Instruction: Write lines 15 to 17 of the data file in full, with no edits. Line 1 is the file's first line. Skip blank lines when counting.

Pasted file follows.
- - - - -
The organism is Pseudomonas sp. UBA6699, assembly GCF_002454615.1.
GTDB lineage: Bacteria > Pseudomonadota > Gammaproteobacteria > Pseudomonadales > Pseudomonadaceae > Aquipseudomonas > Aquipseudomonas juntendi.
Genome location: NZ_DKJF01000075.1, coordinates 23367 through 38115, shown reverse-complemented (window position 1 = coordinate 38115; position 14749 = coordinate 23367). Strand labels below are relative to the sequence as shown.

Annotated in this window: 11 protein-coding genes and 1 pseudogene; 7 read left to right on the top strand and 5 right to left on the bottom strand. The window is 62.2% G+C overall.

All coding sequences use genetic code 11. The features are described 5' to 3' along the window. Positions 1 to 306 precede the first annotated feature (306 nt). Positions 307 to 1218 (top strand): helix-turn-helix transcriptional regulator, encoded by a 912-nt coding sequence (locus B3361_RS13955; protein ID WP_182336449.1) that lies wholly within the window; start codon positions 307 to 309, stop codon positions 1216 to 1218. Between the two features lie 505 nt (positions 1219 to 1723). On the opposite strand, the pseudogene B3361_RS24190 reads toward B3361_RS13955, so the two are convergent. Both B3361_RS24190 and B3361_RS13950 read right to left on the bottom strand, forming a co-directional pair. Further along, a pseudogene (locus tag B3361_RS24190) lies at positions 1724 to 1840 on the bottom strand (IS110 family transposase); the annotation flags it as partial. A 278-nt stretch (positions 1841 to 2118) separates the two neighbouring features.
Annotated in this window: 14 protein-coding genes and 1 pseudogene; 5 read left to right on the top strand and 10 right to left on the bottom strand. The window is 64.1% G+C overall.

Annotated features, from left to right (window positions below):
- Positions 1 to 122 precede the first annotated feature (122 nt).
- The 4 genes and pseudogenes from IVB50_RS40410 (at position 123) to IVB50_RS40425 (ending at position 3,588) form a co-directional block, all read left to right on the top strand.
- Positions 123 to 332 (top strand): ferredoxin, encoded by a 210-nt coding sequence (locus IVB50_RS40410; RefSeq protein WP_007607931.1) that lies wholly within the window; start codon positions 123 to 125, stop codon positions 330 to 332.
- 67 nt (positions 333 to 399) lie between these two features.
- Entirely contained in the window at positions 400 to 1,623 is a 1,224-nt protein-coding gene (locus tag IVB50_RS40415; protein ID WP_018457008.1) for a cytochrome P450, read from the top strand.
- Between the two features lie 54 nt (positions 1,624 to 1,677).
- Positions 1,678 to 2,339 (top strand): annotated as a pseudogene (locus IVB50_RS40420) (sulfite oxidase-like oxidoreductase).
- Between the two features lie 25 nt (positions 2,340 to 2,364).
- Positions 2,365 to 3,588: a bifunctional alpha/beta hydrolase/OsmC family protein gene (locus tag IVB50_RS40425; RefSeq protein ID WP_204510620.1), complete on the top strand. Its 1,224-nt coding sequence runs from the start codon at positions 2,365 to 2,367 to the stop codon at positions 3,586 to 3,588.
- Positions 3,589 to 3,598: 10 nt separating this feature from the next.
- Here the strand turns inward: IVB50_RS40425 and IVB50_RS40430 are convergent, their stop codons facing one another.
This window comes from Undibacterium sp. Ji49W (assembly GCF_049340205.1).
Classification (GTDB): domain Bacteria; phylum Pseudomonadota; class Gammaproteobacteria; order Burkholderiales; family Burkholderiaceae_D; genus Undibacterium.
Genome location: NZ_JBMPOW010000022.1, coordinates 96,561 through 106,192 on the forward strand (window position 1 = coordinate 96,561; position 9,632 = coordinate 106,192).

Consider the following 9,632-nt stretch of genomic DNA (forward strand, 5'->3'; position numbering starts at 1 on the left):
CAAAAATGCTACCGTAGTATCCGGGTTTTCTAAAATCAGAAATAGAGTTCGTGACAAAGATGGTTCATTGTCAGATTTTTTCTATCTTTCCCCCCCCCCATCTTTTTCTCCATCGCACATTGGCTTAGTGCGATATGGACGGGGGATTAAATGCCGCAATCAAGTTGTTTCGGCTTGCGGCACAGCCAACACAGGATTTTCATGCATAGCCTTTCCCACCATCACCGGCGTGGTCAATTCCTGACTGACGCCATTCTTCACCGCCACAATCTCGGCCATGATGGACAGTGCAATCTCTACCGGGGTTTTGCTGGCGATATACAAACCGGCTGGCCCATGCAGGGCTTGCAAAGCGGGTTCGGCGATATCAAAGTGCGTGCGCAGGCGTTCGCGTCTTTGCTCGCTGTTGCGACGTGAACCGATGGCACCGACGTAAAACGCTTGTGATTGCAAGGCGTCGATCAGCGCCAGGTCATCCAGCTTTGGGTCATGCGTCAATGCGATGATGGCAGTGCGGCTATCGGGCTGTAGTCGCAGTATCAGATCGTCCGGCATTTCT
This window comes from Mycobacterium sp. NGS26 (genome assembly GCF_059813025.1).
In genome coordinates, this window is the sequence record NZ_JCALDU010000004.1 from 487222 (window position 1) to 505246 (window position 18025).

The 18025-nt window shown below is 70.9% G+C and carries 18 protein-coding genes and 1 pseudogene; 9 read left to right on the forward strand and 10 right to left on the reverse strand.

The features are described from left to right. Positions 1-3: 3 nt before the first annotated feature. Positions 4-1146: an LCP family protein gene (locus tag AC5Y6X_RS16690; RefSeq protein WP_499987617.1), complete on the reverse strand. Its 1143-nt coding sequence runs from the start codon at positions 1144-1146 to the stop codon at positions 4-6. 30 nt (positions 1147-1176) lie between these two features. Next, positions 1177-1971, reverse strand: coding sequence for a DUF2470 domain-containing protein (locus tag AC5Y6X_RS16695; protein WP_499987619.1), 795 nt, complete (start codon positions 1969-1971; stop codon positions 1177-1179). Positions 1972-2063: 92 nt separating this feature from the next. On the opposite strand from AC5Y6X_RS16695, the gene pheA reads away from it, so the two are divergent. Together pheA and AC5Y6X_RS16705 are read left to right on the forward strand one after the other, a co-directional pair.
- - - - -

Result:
- Between the two features lie 25 nt (positions 2,340 to 2,364).
- Positions 2,365 to 3,588: a bifunctional alpha/beta hydrolase/OsmC family protein gene (locus tag IVB50_RS40425; RefSeq protein ID WP_204510620.1), complete on the top strand. Its 1,224-nt coding sequence runs from the start codon at positions 2,365 to 2,367 to the stop codon at positions 3,586 to 3,588.
- Positions 3,589 to 3,598: 10 nt separating this feature from the next.